The Prime Minister told MPs three Britons are known to have been killed, with another three believed to be dead, following the attack on a gas plant.
A seventh hostage, a Colombian national resident in the UK, is also thought to have been killed.
Mr Cameron said it was the UK's top priority to repatriate their bodies, but warned that process could be delayed by forensic and police work.
He also pledged British support to help dismantle the network responsible for their deaths. In words that appeared to echo Tony Blair's response to the September 11 attacks, he also warned the UK faced a wider threat.
He said overcoming the threat posed by al Qaeda and its franchises in North Africa was the challenge of this generation.
His strong words may win him some support. After days in which the hostage situation dominated the headlines, a new opinion poll showed Labour losing a significant part of a substantial lead over the Tories.
Labour's eight-point lead was cut to just five percentage points in an ICM poll of more than 1000 adults carried out between January 18 and January 20.
Mr Cameron said: "Together with our partners in the region, we are in the midst of a generational struggle against an ideology which is an extreme distortion of the Islamic faith, and which holds that mass murder and terror are not only acceptable but necessary."
To fight the threat, he said, "we must demonstrate the same resolve and sense of purpose previous generations had with the challenges that they faced".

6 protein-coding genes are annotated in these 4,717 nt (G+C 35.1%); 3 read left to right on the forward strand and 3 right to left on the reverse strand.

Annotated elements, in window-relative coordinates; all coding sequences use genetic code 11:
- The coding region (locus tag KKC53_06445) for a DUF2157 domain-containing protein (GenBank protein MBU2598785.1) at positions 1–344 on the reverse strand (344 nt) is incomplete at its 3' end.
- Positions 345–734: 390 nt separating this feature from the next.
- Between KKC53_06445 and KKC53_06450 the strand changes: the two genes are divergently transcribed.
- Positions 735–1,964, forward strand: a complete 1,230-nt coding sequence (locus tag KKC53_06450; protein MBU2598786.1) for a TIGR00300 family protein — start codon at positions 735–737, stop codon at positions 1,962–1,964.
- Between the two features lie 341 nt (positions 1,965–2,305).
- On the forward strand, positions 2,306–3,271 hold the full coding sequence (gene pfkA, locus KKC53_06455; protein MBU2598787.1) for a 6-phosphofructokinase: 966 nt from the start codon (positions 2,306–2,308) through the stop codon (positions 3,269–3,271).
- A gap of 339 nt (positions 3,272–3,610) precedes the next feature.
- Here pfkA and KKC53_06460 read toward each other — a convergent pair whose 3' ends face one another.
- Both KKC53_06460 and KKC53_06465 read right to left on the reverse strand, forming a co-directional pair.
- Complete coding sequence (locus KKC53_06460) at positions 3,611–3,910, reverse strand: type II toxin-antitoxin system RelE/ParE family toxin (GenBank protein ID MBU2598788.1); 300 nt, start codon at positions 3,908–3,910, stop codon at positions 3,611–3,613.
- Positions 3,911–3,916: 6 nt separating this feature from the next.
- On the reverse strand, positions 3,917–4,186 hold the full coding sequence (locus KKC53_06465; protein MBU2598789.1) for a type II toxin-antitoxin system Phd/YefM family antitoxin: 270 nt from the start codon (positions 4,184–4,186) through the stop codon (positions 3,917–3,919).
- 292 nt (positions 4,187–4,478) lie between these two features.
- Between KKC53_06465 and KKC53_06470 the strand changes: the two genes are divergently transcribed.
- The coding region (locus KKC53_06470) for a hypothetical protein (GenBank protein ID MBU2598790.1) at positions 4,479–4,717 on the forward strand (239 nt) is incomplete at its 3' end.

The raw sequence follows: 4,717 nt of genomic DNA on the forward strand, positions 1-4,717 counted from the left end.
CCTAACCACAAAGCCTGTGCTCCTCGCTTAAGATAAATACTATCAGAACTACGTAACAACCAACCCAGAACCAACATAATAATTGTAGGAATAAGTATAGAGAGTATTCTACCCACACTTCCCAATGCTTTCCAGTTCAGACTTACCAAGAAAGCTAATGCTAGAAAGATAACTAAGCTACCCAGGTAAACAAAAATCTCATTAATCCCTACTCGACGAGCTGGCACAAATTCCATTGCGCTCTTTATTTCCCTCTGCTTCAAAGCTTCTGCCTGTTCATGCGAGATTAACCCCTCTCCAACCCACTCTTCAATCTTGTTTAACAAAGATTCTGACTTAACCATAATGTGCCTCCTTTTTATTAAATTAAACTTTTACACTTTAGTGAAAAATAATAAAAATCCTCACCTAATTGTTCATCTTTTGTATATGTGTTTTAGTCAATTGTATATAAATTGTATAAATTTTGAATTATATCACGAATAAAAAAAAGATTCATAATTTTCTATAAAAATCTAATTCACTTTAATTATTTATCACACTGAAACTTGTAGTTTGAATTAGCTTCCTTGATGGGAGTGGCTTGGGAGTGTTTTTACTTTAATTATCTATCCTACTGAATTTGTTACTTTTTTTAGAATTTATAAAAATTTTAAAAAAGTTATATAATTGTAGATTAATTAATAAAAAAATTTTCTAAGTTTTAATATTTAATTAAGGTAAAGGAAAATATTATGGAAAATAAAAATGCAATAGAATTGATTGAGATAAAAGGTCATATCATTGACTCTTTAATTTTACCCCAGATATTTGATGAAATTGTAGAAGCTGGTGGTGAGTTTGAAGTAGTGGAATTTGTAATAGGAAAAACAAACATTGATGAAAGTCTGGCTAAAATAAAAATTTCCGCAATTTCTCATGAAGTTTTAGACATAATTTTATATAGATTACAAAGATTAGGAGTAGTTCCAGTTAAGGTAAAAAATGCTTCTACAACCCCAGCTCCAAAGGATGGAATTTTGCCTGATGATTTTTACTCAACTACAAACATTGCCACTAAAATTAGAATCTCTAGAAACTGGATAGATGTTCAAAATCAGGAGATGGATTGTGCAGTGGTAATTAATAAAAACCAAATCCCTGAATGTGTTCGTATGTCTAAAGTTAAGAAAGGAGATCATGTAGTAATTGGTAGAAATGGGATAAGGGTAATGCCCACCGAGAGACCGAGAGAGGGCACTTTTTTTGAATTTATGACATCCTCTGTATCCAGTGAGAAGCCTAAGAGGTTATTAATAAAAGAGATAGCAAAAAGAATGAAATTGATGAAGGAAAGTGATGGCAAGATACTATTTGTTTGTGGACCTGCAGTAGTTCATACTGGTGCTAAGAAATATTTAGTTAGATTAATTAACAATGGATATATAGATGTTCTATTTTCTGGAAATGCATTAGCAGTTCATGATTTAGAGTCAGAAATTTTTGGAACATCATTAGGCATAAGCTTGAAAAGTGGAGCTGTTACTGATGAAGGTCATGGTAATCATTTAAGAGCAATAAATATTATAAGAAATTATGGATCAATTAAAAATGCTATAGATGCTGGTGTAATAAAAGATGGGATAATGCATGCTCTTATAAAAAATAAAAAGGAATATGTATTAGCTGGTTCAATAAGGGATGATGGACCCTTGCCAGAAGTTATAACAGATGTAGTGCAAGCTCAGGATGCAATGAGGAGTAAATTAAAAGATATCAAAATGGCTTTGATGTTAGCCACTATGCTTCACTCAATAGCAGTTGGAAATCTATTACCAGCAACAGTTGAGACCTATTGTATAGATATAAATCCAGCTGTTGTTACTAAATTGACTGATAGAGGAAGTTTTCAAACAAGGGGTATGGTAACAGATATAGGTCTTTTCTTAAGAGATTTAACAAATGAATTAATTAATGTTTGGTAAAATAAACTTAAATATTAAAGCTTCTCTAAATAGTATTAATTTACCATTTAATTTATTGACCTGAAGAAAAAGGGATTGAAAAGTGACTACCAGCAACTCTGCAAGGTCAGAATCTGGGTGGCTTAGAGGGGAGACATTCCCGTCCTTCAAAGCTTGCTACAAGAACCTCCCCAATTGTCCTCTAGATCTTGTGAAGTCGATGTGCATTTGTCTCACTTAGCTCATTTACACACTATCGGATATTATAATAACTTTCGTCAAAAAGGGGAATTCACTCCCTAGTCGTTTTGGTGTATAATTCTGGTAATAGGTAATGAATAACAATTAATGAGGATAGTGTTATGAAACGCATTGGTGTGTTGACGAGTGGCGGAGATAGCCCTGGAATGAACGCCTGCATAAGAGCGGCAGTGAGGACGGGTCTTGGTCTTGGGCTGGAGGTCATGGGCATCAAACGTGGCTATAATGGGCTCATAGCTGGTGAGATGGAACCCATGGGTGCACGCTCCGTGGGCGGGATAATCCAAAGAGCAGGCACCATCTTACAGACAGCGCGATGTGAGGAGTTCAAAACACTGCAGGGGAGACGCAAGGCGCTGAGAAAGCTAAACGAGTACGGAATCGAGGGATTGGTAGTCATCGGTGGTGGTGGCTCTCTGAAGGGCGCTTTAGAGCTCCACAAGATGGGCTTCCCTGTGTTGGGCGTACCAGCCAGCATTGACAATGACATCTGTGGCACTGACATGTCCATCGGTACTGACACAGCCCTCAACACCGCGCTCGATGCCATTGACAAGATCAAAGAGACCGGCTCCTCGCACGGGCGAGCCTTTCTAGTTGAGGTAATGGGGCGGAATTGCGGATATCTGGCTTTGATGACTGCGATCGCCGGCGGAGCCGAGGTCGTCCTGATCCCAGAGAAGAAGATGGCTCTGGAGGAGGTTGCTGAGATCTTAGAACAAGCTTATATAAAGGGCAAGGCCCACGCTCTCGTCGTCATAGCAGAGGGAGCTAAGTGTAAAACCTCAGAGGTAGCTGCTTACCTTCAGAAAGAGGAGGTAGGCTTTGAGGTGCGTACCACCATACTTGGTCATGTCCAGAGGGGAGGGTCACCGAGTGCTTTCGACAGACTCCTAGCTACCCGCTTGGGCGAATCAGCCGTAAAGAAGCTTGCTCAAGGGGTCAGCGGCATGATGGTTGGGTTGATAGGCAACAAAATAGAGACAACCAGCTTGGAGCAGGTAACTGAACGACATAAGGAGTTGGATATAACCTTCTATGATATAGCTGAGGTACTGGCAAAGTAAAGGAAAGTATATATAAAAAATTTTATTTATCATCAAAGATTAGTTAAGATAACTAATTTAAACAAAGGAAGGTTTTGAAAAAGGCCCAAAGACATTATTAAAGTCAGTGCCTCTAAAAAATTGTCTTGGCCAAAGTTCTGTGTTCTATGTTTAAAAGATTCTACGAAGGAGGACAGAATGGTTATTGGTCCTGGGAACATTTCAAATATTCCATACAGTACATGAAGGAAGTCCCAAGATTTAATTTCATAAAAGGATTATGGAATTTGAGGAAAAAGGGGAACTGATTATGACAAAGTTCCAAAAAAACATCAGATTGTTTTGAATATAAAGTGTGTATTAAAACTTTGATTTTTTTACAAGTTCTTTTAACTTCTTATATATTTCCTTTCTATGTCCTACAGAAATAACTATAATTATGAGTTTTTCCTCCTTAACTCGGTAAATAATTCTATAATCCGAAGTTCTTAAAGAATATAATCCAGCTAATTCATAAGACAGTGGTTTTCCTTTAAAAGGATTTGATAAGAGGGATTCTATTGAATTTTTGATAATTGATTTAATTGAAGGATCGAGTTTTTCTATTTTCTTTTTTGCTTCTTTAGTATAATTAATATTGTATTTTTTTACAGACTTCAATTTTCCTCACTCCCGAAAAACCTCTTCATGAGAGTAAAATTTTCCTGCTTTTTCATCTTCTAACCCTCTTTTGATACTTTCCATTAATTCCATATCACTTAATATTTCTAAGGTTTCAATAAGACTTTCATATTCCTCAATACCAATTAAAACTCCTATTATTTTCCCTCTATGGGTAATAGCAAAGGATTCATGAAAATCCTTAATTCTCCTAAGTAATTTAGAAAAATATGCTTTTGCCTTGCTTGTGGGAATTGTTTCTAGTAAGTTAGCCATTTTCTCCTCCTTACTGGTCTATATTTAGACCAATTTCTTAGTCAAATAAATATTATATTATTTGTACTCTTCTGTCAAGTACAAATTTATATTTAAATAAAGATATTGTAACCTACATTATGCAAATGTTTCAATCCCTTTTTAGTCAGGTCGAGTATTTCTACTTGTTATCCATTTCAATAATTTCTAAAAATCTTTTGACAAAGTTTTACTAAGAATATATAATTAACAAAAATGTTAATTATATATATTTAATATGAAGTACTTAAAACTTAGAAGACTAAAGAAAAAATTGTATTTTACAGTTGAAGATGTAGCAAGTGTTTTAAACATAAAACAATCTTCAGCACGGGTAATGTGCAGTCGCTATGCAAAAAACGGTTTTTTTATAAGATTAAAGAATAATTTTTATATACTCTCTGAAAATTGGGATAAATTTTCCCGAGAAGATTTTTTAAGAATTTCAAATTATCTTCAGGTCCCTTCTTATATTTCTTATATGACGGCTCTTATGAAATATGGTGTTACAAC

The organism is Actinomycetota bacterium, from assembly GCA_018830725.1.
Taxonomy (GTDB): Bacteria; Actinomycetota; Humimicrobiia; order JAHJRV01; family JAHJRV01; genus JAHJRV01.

He refused to rule out the possibility of using troops, but aides insisted he was not necessarily talking about that.
They said he was advocating tactics such as solving political and economic problems in the region and increasing security and intelligence co-operation.
The Prime Minister pledged to put fighting extremism in the region at the top of the agenda of the upcoming G8 meeting the UK is hosting.
He committed UK intelligence and counter-terrorism assets to working with other countries to find and dismantle the network responsible for the killings.
It is understood he has had discussions with US President Barack Obama and French President Francois Hollande on this.
The Prime Minister also pledged the UK would step up its actions across the entire region, including in Mali, to "prevent a new terrorist haven developing on Europe's doorstep".
The UK National Security Council (NSC) is expected to discuss the ongoing French operation in Mali today, including the help offered by the UK.
The UK also agreed to take part in an EU mission to help train West African troops to take over from the French forces currently fighting in Mali.
Downing Street said less than 20 personnel could be involved, although it added that no decision had been taken. Aides to the Prime Minister also made clear there would be no extra money to fight the extremists.
Mr Cameron was at pains to say the fight would not be won by a military response alone. He said the UK would support countries to build effective and accountable and strong governments, saying he would "back people in their search for a job and a voice".
But his overall message was that patience was needed and that overcoming terrorism could take a long time.
He was forced to reject claims from Labour MPs that he was advocating a "crusading zeal" – a charge also levelled against Mr Blair in the run up to the Iraq war.